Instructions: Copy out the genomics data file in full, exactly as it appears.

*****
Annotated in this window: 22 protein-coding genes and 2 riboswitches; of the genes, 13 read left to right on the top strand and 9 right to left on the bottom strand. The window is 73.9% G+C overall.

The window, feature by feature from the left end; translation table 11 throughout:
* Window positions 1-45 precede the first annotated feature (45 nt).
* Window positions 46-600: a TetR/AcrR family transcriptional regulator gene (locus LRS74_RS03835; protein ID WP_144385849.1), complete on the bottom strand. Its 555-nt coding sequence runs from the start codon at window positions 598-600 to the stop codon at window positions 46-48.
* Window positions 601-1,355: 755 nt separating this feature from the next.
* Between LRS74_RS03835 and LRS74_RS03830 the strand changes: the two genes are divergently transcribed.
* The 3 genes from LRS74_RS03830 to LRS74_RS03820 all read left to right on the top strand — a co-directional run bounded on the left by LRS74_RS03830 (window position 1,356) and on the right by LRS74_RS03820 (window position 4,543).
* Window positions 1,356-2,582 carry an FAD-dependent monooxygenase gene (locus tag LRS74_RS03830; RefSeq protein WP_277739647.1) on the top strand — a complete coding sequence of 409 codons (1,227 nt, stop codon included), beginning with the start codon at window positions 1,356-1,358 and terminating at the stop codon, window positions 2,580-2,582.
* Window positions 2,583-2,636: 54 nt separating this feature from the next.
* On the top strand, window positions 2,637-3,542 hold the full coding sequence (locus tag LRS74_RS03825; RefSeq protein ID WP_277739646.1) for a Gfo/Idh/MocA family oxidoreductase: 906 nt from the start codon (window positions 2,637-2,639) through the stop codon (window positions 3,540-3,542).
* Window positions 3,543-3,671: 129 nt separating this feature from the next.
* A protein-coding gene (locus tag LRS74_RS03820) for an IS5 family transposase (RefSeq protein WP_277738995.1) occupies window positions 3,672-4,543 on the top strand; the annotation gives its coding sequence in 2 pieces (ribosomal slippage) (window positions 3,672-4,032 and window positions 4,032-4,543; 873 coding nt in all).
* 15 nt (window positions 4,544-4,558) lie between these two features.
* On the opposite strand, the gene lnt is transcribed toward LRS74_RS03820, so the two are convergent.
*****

Annotated in this window: 22 protein-coding genes and 2 riboswitches; of the genes, 13 read left to right on the top strand and 9 right to left on the bottom strand. The window is 73.9% G+C overall.

The window, feature by feature from the left end; translation table 11 throughout:
* Window positions 1-45 precede the first annotated feature (45 nt).
* Window positions 46-600: a TetR/AcrR family transcriptional regulator gene (locus LRS74_RS03835; protein ID WP_144385849.1), complete on the bottom strand. Its 555-nt coding sequence runs from the start codon at window positions 598-600 to the stop codon at window positions 46-48.
* Window positions 601-1,355: 755 nt separating this feature from the next.
* Between LRS74_RS03835 and LRS74_RS03830 the strand changes: the two genes are divergently transcribed.
* The 3 genes from LRS74_RS03830 to LRS74_RS03820 all read left to right on the top strand — a co-directional run bounded on the left by LRS74_RS03830 (window position 1,356) and on the right by LRS74_RS03820 (window position 4,543).
* Window positions 1,356-2,582 carry an FAD-dependent monooxygenase gene (locus tag LRS74_RS03830; RefSeq protein WP_277739647.1) on the top strand — a complete coding sequence of 409 codons (1,227 nt, stop codon included), beginning with the start codon at window positions 1,356-1,358 and terminating at the stop codon, window positions 2,580-2,582.
* Window positions 2,583-2,636: 54 nt separating this feature from the next.
* On the top strand, window positions 2,637-3,542 hold the full coding sequence (locus tag LRS74_RS03825; RefSeq protein ID WP_277739646.1) for a Gfo/Idh/MocA family oxidoreductase: 906 nt from the start codon (window positions 2,637-2,639) through the stop codon (window positions 3,540-3,542).
* Window positions 3,543-3,671: 129 nt separating this feature from the next.
* A protein-coding gene (locus tag LRS74_RS03820) for an IS5 family transposase (RefSeq protein WP_277738995.1) occupies window positions 3,672-4,543 on the top strand; the annotation gives its coding sequence in 2 pieces (ribosomal slippage) (window positions 3,672-4,032 and window positions 4,032-4,543; 873 coding nt in all).
* 15 nt (window positions 4,544-4,558) lie between these two features.
* On the opposite strand, the gene lnt is transcribed toward LRS74_RS03820, so the two are convergent.